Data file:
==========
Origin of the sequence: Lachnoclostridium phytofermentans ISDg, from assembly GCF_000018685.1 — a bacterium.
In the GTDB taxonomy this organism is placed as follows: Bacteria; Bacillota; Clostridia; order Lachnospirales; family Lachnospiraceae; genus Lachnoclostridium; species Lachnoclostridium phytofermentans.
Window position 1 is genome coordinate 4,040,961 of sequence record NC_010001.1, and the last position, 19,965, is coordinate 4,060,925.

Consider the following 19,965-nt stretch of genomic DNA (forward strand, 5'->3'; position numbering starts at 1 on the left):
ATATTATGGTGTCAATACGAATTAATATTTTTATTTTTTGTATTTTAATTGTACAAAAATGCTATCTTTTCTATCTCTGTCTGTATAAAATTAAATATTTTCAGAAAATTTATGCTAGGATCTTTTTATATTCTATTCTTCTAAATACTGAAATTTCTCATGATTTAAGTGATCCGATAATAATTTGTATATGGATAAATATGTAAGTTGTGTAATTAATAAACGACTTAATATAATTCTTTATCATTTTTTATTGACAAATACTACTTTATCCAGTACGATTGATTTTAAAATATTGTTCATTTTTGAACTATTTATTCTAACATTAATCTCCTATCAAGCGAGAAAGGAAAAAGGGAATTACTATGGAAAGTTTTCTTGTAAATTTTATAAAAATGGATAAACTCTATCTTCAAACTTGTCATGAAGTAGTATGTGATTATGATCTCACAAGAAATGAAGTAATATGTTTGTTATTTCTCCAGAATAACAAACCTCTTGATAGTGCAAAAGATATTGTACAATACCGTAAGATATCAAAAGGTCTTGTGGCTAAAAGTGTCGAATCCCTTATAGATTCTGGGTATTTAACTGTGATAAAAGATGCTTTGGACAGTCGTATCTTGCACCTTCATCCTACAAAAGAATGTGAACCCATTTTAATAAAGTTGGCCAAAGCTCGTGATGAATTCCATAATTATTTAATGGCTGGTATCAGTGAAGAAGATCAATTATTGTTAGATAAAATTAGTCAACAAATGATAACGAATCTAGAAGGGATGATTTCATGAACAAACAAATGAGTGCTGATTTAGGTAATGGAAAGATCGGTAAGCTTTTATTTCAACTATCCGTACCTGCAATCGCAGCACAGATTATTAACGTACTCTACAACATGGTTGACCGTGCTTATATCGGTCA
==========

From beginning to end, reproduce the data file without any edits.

Origin of the sequence: Lachnoclostridium phytofermentans ISDg, from assembly GCF_000018685.1 — a bacterium.
In the GTDB taxonomy this organism is placed as follows: Bacteria; Bacillota; Clostridia; order Lachnospirales; family Lachnospiraceae; genus Lachnoclostridium; species Lachnoclostridium phytofermentans.
Window position 1 is genome coordinate 4,040,961 of sequence record NC_010001.1, and the last position, 19,965, is coordinate 4,060,925.

Consider the following 19,965-nt stretch of genomic DNA (forward strand, 5'->3'; position numbering starts at 1 on the left):
ATATTATGGTGTCAATACGAATTAATATTTTTATTTTTTGTATTTTAATTGTACAAAAATGCTATCTTTTCTATCTCTGTCTGTATAAAATTAAATATTTTCAGAAAATTTATGCTAGGATCTTTTTATATTCTATTCTTCTAAATACTGAAATTTCTCATGATTTAAGTGATCCGATAATAATTTGTATATGGATAAATATGTAAGTTGTGTAATTAATAAACGACTTAATATAATTCTTTATCATTTTTTATTGACAAATACTACTTTATCCAGTACGATTGATTTTAAAATATTGTTCATTTTTGAACTATTTATTCTAACATTAATCTCCTATCAAGCGAGAAAGGAAAAAGGGAATTACTATGGAAAGTTTTCTTGTAAATTTTATAAAAATGGATAAACTCTATCTTCAAACTTGTCATGAAGTAGTATGTGATTATGATCTCACAAGAAATGAAGTAATATGTTTGTTATTTCTCCAGAATAACAAACCTCTTGATAGTGCAAAAGATATTGTACAATACCGTAAGATATCAAAAGGTCTTGTGGCTAAAAGTGTCGAATCCCTTATAGATTCTGGGTATTTAACTGTGATAAAAGATGCTTTGGACAGTCGTATCTTGCACCTTCATCCTACAAAAGAATGTGAACCCATTTTAATAAAGTTGGCCAAAGCTCGTGATGAATTCCATAATTATTTAATGGCTGGTATCAGTGAAGAAGATCAATTATTGTTAGATAAAATTAGTCAACAAATGATAACGAATCTAGAAGGGATGATTTCATGAACAAACAAATGAGTGCTGATTTAGGTAATGGAAAGATCGGTAAGCTTTTATTTCAACTATCCGTACCTGCAATCGCAGCACAGATTATTAACGTACTCTACAACATGGTTGACCGTGCTTATATCGGTCA